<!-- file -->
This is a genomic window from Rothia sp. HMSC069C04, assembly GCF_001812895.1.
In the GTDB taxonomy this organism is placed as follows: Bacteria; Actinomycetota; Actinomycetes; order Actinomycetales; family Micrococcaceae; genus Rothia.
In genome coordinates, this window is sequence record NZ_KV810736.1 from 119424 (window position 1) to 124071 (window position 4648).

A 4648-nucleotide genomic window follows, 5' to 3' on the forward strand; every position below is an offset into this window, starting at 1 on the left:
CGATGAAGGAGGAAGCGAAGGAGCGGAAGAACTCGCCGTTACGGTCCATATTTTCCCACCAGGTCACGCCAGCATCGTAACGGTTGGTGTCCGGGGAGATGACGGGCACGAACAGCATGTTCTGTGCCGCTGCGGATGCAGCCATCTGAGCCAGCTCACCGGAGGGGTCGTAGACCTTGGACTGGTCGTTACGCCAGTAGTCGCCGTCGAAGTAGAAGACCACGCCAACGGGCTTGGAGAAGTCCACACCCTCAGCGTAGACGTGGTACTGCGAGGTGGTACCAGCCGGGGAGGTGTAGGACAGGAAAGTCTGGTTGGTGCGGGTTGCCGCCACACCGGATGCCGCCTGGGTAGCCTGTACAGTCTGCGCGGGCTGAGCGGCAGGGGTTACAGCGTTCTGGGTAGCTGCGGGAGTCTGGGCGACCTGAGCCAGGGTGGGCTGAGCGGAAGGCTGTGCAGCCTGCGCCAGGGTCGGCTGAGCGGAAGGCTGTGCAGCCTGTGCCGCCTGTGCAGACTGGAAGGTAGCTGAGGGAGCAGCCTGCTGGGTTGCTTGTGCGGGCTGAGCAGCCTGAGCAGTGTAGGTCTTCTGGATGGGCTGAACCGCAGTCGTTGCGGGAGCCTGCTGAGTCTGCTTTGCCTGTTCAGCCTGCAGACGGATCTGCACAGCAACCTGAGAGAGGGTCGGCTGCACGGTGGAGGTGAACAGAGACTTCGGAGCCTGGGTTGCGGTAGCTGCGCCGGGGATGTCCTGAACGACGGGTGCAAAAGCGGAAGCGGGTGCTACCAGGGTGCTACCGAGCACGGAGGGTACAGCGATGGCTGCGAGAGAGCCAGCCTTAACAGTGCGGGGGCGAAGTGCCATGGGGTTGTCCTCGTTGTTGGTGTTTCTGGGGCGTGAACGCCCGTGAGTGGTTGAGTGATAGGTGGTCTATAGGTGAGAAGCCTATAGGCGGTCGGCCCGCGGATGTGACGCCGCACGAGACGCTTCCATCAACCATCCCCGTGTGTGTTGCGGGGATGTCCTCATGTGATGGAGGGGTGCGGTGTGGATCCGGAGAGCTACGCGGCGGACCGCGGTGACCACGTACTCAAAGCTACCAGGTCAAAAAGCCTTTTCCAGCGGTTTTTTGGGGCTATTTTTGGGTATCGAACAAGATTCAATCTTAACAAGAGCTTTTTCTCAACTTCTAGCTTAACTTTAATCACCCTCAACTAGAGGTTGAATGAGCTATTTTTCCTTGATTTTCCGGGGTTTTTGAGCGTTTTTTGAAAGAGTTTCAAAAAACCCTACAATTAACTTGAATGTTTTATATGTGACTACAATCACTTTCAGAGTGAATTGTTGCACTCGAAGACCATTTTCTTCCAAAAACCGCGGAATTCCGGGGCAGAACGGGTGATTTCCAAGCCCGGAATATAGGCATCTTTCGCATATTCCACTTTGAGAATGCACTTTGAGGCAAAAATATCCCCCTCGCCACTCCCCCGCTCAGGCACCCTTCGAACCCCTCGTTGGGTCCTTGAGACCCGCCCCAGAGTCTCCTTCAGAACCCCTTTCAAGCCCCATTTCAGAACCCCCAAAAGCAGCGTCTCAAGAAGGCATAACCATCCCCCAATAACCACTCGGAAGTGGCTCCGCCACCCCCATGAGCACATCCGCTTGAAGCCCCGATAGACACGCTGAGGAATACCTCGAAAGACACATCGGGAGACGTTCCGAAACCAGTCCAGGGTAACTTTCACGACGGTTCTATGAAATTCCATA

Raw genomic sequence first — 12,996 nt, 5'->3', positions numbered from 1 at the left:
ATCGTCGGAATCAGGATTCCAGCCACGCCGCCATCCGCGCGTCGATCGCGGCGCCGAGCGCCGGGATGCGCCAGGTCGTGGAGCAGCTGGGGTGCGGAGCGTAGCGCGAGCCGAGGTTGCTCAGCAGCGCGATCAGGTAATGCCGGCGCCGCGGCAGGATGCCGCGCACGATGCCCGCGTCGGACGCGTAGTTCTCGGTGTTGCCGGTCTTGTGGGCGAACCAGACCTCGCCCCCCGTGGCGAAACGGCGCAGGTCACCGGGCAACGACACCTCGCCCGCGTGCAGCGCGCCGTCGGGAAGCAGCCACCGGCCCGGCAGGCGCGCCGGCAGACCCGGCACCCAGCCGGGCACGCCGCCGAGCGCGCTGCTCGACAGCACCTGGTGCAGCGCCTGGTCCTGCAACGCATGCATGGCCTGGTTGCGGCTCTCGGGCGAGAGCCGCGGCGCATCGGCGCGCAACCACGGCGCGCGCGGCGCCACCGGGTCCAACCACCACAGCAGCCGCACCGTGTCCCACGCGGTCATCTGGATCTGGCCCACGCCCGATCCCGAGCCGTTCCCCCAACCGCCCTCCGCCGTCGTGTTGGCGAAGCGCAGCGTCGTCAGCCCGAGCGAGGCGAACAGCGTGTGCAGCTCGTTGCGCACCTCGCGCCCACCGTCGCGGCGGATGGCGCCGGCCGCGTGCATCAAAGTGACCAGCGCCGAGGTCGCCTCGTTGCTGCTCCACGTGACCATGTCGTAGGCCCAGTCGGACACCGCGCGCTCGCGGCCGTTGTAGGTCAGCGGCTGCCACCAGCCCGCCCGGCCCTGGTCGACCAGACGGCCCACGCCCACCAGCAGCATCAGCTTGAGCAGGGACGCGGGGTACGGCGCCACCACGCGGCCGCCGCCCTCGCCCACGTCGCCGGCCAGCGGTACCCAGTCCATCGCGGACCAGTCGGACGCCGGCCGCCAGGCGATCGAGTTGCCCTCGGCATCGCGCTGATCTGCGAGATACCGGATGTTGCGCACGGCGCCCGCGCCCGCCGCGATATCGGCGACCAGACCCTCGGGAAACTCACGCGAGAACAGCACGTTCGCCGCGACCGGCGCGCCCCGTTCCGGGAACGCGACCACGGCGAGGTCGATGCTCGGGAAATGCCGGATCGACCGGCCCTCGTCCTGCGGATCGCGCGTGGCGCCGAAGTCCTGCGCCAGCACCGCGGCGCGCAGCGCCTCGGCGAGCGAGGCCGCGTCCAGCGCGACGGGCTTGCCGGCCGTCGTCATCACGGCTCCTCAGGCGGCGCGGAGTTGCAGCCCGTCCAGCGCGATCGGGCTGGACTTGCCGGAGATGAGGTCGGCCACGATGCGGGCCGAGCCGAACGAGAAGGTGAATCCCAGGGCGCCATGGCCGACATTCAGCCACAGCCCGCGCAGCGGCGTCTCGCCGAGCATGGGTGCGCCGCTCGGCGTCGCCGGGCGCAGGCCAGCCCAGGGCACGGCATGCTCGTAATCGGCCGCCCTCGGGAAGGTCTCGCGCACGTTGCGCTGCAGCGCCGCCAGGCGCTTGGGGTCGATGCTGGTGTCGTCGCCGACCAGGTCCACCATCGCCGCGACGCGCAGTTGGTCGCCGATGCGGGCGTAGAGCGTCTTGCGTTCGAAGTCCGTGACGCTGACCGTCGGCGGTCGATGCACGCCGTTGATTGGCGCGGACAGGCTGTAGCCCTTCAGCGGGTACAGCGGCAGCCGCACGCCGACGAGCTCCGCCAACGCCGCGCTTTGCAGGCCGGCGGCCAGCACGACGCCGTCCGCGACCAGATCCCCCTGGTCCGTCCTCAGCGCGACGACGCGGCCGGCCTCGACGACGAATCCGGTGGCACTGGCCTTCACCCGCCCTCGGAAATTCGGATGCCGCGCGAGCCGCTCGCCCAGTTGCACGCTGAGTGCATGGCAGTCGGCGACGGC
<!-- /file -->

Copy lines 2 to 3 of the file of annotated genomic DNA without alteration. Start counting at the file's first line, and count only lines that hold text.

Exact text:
In the GTDB taxonomy this organism is placed as follows: Bacteria; Actinomycetota; Actinomycetes; order Actinomycetales; family Micrococcaceae; genus Rothia.
In genome coordinates, this window is sequence record NZ_KV810736.1 from 119424 (window position 1) to 124071 (window position 4648).